encomium

26 Aug

My picture book biographies are encomia–also known as paeans or praise songs.

Over the years, I have sung the praises of divas, athletes, jazz legends, photographers and freedom fighters, among them Harriet Tubman, saxophonist John Coltrane, the Obamas, and most recently, Aretha Franklin. I paint my subjects as they might wish to be seen.

Often, my encomia take cues from the subjects themselves. R-E-S-P-E-C-T: Aretha Franklin, Queen of Soul, illustrated by Frank Morrison, takes its title from, and riffs on, Aretha’s 1967 hit.

Be a King: Dr. Martin Luther King, Jr.’s Dream and You is a call-and-response litany of virtues and values. And Before John Was A Jazz Giant: A Song of John Coltrane blows like a saxophone.

Vivid verbs rev up Racing Against the Odds: The Story of Wendell Scott, Stock Car Racing’s African-American Champion, illustrated by Eric Velasquez.

And my biographies of photographers are deliberately cinematic.

My classic biography, Moses: When Harriet Tubman Led Her People to Freedom, illustrated by Kadir Nelson, follows Harriet’s spiritual quest. With allusions to African-American spirituals, the narrative unfolds through conversations between Harriet and God.

Stay tuned for my first encomium to a writer, and more to women leaders and to natives of Maryland and North Carolina, states I call home.

Interactive Books (no batteries required)

15 Aug

A teacher friend told me that Freedom in Congo Square was the first book that one struggling student learned to read. The student’s mother, also a teacher, cried as her daughter read aloud. No doubt, the book’s interactive elements played a part in this small victory. Interactivity fosters reading comprehension and fluency.

My interactive books fall under three categories: books with rhyming refrains, books with call-and-response, and books with hooks. These structures engage listeners during read-alouds.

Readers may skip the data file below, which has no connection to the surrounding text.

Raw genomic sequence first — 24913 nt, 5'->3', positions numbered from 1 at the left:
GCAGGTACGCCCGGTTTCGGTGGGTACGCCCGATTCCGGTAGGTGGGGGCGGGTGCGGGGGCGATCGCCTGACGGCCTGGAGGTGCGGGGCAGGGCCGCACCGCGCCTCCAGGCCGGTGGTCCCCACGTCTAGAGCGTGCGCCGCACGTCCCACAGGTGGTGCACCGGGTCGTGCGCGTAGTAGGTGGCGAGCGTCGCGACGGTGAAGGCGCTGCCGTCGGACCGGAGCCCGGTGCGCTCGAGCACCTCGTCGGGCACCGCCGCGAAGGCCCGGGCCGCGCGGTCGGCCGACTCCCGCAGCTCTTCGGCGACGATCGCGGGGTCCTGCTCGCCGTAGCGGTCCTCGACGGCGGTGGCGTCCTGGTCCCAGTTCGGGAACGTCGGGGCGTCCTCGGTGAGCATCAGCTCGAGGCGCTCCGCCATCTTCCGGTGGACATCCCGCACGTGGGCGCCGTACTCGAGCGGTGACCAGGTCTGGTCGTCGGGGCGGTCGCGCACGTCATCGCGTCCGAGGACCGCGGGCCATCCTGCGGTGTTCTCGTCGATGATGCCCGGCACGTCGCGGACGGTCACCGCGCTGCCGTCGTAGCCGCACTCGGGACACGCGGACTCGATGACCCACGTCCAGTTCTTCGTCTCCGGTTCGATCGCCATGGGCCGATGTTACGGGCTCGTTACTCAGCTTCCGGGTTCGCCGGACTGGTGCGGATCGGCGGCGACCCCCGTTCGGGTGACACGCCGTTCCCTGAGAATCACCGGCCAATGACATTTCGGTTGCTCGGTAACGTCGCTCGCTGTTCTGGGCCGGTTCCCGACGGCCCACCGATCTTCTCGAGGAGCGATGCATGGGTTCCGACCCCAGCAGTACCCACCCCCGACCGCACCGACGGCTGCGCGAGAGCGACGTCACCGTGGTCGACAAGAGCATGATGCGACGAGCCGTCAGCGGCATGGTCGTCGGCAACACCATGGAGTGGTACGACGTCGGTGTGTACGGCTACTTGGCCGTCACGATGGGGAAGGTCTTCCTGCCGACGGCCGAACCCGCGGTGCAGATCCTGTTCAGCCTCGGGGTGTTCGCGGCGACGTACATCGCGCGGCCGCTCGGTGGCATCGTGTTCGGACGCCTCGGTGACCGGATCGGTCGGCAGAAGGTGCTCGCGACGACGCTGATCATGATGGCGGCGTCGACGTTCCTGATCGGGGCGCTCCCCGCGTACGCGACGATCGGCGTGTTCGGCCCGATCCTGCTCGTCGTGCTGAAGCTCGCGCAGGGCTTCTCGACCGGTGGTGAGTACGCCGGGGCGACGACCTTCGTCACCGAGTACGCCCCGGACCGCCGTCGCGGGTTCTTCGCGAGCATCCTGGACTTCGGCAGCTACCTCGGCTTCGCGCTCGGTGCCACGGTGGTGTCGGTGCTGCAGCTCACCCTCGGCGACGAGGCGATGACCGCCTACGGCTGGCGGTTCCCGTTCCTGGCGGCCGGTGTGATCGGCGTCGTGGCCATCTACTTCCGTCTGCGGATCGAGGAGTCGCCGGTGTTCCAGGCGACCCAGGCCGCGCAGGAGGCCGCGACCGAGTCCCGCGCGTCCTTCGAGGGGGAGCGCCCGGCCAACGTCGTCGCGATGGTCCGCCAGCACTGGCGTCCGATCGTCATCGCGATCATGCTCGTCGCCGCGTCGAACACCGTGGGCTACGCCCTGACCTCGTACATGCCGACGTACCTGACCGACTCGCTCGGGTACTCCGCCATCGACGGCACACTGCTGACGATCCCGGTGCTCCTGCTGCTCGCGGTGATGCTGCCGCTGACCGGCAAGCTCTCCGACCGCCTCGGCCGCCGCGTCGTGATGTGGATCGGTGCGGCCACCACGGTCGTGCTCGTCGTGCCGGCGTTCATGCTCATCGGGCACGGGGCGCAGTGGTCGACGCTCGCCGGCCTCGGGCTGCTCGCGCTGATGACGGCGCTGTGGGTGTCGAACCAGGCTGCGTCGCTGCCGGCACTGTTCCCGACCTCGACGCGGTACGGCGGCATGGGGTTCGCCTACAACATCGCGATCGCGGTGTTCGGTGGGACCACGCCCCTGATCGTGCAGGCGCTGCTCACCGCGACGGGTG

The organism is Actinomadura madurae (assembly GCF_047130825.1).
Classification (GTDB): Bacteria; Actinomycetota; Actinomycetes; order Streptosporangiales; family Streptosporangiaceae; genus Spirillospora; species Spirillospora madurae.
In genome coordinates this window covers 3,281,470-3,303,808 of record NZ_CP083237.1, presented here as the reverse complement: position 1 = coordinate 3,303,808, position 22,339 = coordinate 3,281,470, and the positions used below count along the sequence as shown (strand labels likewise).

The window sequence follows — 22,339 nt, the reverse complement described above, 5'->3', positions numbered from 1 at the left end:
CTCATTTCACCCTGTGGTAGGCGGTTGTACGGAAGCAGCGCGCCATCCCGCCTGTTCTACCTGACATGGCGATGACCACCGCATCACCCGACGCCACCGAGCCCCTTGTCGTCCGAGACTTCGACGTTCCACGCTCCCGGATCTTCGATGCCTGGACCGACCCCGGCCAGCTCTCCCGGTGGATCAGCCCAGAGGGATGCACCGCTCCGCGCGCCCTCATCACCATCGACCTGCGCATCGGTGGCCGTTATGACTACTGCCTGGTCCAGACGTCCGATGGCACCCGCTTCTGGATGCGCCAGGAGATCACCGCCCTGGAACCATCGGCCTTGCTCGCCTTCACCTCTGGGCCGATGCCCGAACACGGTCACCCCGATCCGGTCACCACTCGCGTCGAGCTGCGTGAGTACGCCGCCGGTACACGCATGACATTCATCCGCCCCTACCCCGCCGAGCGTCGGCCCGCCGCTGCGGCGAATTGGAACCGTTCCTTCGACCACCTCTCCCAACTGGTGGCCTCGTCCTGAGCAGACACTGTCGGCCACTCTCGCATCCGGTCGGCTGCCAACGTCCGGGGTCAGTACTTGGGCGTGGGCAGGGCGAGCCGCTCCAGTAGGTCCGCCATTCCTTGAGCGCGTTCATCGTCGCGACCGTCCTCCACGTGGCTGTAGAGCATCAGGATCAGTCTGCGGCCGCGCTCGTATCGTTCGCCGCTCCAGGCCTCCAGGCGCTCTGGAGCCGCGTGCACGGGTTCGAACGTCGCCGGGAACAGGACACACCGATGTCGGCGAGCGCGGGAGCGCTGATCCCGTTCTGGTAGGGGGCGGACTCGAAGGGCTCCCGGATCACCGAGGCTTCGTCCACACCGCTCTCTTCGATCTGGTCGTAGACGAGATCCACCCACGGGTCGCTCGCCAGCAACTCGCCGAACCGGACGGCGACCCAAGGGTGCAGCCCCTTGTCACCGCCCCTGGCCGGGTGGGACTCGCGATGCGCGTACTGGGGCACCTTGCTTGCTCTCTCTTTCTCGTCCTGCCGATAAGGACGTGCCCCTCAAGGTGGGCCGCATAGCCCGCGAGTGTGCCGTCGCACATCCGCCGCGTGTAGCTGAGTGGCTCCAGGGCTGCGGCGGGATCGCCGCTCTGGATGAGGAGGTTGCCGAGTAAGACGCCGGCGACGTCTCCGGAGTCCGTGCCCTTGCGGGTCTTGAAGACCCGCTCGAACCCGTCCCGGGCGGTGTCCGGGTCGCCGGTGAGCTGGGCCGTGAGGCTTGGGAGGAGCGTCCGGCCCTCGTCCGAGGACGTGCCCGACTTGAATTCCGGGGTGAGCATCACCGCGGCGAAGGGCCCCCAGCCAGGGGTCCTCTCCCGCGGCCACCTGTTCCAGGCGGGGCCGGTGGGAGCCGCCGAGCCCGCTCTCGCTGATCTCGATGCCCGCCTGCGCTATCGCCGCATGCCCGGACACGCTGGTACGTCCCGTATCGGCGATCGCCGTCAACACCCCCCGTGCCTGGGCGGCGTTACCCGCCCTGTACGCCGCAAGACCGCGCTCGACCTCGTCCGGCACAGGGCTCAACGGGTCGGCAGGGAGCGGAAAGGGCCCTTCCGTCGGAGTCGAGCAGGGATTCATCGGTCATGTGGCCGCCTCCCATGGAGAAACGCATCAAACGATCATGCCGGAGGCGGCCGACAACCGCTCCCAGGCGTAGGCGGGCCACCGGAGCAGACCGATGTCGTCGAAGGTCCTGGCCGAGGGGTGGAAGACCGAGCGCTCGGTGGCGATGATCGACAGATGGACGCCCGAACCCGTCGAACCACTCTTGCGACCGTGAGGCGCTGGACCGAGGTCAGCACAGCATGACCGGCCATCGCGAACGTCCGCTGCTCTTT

Refrains Like Playground Rhymes

Both Sugar Hill and Jazz Baby use repetition to celebrate Black culture. The recurring line “Sugar Hill, Sugar Hill where life is sweet” conveys Harlem’s energy. “Jazz baby, jazz baby” signals the interplay between musicians and listeners. One toddler loved Jazz Baby so much that he slept with the book.

Call-and-Response

With the phrase, “You can be a King,” this un-biography lifts up leadership traits that students can emulate. Before John Was a Jazz Giant, also repeats part of its title to conjure the sounds of Coltrane’s childhood.

Books with Hooks

The Roots of Rap is written as a rap lyric. Freedom in Congo Square is a day-of-the-week countdown celebrating a New Orleans landmark. And R-E-S-P-E-C-T echoes Aretha Franklin’s hit song, using hyphenated terms such as T-A-L-E-N-T and P-R-O-U-D to chart her journey from the church choir to international fame.

Young readers often put these infectious read-alouds on repeat and soon memorize the verses. So, these interactive texts virtually read themselves.

Awards vs. Rewards

1 Aug

These books have won more awards, including Caldecott Honors, Coretta Scott King Awards and Honors, NAACP Image Awards, North Carolina Juvenile Literature Awards, and Arnold Adoff and Lee Bennett Hopkins poetry prizes and awards from the National Council for the Social Studies, International Literacy Association, Society of Children’s Book Writers and Illustrators, Cooperative Center for Children’s Books, and Bank Street College of Education. These and other titles have garnered more best-book-of-the year nods than I can name.

The greatest reward, though, is knowing that my books are raising the consciousness of children whom I may never meet. Young readers who are moved to write their own poems and tell the own stories to build a better world.

There are no shiny stickers for that. Just a warm feeling inside. I call it “hope.”

Women who wow me

8 Mar

My verse biographies profile women whose voices have been marginalized or muted, women whose stories have been twisted or buried, women who broke barriers and paved a way out of no way, women I’d like to sip tea or share a meal with. They are my #SHEROES.